Get on the Bus

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Get on the Bus
File:Get on the Bus.jpg
Theatrical release poster
Directed by Spike Lee
Produced by Reuben Cannon
Barry Rosenbush
Bill Borden
Written by Reggie Rock Bythewood
Starring Richard Belzer
De'aundre Bonds
Andre Braugher
Thomas Jefferson Byrd
Gabriel Casseus
Albert Hall
Hill Harper
Harry J. Lennix
Bernie Mac
Wendell Pierce
Roger Guenveur Smith
Isaiah Washington
Steve White
Ossie Davis
Charles S. Dutton
Music by Terence Blanchard
Cinematography Elliot Davis
Edited by Leander T. Sales
Distributed by Columbia Pictures
Release dates
  • October 16, 1996 (1996-10-16)
Running time
120 minutes
Country United States
Language English
Budget $2,400,000

Get on the Bus is a 1996 film about a group of African-American men who are taking a cross-country bus trip in order to participate in the Million Man March. The film was directed by Spike Lee and premiered on the one-year anniversary of the march.[1][2] For Spike Lee, this was the first time that he did not act in one of his own films.


Fifteen disparate African American men board a bus in Los Angeles bound for Washington, D.C., where they plan on attending the Million Man March. Other than their race, destination, and gender, the men have nothing in common: George is the trip organizer; Xavier is an aspiring filmmaker hoping to make a documentary of the March; Flip is an openly racist and sexist actor; Kyle and Randall are a homosexual couple; Gary, a police officer, is the sole biracial man on the bus; Jamal is a former gang banger turned devout Muslim who has evaded prosecution for the murders he committed; Evan Jr., is a petty criminal who has been permitted to break probation to attend the march on the condition that he remain handcuffed to his father, Evan Sr.

As the bus travels across country, Xavier conducts interviews with the various attendees, allowing them to express their views on race, religion, and politics. The interviews often provoke outbursts from other men on the bus, invariably leading to confrontations; the only topic of unity is the O.J. Simpson trial, with the men agreeing that, while Simpson is probably guilty, his acquittal is justified as his victims were a white woman and a Jew. Peace is kept through the various verbal arguments and physical altercations that occur by Jeremiah, the eldest member of the group. Jeremiah, an 80-year-old former alcoholic who lost his job and family, has found new meaning in life by embracing his African heritage; his philosophies on the black experience and stories of precolonial Africa serve to unite the men and ease tensions and the infighting among them.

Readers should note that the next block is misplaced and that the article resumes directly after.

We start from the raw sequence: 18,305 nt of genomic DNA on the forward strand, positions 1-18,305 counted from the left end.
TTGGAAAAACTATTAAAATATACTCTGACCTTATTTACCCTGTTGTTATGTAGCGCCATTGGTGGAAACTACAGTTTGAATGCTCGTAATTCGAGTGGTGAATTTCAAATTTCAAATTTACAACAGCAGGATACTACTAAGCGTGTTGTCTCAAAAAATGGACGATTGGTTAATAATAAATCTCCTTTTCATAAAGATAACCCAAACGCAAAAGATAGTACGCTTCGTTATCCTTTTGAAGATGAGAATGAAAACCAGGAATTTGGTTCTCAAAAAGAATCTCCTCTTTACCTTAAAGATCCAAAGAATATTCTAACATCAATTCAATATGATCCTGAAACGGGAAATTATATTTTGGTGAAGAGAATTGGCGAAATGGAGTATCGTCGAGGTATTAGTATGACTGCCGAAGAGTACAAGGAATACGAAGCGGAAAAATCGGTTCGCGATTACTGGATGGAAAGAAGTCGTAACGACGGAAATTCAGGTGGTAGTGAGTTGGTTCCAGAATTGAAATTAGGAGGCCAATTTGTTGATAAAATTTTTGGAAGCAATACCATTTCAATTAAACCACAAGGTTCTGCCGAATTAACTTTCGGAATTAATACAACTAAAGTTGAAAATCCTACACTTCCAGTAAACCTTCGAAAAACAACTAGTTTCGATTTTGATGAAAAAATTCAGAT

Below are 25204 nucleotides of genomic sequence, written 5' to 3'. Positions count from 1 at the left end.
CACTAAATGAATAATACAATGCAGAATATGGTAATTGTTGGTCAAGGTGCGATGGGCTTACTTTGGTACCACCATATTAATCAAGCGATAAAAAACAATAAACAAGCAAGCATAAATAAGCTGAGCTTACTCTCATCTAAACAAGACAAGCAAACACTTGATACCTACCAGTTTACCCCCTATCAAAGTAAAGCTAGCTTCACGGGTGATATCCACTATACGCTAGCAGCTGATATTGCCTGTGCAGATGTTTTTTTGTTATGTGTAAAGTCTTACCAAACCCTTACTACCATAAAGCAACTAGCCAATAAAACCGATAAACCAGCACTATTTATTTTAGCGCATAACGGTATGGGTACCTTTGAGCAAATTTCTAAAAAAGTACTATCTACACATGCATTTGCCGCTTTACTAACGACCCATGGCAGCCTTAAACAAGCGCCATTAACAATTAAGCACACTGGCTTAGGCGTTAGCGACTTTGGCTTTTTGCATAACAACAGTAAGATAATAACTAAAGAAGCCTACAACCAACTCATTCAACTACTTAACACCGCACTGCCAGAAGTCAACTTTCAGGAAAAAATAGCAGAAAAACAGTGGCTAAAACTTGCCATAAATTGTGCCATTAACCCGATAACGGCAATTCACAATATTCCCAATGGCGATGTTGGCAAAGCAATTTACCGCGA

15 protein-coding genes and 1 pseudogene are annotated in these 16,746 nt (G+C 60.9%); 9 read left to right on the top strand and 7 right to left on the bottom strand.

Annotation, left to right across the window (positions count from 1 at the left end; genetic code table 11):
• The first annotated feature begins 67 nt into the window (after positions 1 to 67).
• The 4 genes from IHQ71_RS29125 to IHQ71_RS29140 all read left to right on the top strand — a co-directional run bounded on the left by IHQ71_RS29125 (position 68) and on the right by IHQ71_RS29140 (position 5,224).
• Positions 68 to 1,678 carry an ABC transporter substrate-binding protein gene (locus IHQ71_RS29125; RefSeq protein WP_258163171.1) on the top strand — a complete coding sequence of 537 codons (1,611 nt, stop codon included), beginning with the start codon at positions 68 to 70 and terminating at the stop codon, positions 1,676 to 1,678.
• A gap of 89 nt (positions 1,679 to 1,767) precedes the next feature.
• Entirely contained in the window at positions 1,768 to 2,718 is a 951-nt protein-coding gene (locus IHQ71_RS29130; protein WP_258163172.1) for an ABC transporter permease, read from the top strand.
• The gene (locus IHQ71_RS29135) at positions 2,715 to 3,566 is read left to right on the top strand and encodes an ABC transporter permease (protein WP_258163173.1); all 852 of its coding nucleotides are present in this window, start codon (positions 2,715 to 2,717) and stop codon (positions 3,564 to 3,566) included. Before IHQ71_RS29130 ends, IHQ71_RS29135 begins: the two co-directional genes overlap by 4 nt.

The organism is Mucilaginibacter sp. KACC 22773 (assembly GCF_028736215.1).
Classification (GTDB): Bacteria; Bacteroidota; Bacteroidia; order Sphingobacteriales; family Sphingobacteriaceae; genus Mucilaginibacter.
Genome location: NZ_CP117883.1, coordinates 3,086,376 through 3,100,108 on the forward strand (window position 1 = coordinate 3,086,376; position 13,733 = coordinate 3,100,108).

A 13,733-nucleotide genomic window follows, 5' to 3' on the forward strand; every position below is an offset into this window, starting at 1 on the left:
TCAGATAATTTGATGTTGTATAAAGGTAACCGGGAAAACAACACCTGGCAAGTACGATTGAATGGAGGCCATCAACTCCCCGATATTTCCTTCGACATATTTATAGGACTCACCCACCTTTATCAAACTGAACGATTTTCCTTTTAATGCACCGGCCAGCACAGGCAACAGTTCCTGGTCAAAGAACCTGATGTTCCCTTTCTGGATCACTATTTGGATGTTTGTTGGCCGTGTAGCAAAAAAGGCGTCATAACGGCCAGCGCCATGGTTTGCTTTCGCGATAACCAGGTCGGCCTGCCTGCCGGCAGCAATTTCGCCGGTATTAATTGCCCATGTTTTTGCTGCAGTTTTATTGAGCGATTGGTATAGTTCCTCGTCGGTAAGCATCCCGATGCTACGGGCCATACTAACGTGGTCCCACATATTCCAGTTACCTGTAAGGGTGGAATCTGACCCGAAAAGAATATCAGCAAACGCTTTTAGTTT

En route the bus breaks down and the men are forced to board another bus, driven by a ethnically Jewish white man named Rick. Several of the passengers harass Rick with antisemitic remarks and jokes; Rick ultimately refuses to drive any further, citing the group's prejudice and his opposition to antisemitic remarks made by the leader of the march, Louis Farrakhan. George, himself a bus driver, accuses Rick of racism, but begrudgingly agrees to let Rick resign without incident. George takes over driving for the remainder of the trip, with help from Evan Sr.

As the bus passes through the American south, the men are surprised to find that they are greeted hospitably by several white southerners at various restaurants and rest stops. At one stop, the men pick up Wendell, a wealthy African American Lexus salesman who sees attending the march as a way to make business connections. After Wendell makes disparaging remarks about lower-class African Americans, the rest of the men forcibly eject him from the bus and abandon him on the side of the road.